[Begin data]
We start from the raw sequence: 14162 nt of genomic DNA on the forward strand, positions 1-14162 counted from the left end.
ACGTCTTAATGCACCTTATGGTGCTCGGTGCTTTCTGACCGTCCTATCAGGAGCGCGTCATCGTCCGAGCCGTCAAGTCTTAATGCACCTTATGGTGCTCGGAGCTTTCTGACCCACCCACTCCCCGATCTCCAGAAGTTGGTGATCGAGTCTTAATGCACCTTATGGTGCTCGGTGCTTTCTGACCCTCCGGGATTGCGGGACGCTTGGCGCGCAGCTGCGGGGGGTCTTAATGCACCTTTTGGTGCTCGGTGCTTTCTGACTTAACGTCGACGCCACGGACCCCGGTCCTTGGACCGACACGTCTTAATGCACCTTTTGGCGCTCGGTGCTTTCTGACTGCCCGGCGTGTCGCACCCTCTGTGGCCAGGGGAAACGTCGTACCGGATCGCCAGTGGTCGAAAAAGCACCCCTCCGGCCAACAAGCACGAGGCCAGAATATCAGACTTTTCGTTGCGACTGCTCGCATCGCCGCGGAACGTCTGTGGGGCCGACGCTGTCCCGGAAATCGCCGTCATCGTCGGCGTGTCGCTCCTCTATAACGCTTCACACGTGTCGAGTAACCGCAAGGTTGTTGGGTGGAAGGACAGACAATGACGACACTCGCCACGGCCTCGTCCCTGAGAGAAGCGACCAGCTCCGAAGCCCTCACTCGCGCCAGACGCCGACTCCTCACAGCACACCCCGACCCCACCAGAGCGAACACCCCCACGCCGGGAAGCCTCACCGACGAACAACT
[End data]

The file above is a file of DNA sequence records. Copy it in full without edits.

We start from the raw sequence: 14162 nt of genomic DNA on the forward strand, positions 1-14162 counted from the left end.
ACGTCTTAATGCACCTTATGGTGCTCGGTGCTTTCTGACCGTCCTATCAGGAGCGCGTCATCGTCCGAGCCGTCAAGTCTTAATGCACCTTATGGTGCTCGGAGCTTTCTGACCCACCCACTCCCCGATCTCCAGAAGTTGGTGATCGAGTCTTAATGCACCTTATGGTGCTCGGTGCTTTCTGACCCTCCGGGATTGCGGGACGCTTGGCGCGCAGCTGCGGGGGGTCTTAATGCACCTTTTGGTGCTCGGTGCTTTCTGACTTAACGTCGACGCCACGGACCCCGGTCCTTGGACCGACACGTCTTAATGCACCTTTTGGCGCTCGGTGCTTTCTGACTGCCCGGCGTGTCGCACCCTCTGTGGCCAGGGGAAACGTCGTACCGGATCGCCAGTGGTCGAAAAAGCACCCCTCCGGCCAACAAGCACGAGGCCAGAATATCAGACTTTTCGTTGCGACTGCTCGCATCGCCGCGGAACGTCTGTGGGGCCGACGCTGTCCCGGAAATCGCCGTCATCGTCGGCGTGTCGCTCCTCTATAACGCTTCACACGTGTCGAGTAACCGCAAGGTTGTTGGGTGGAAGGACAGACAATGACGACACTCGCCACGGCCTCGTCCCTGAGAGAAGCGACCAGCTCCGAAGCCCTCACTCGCGCCAGACGCCGACTCCTCACAGCACACCCCGACCCCACCAGAGCGAACACCCCCACGCCGGGAAGCCTCACCGACGAACAACT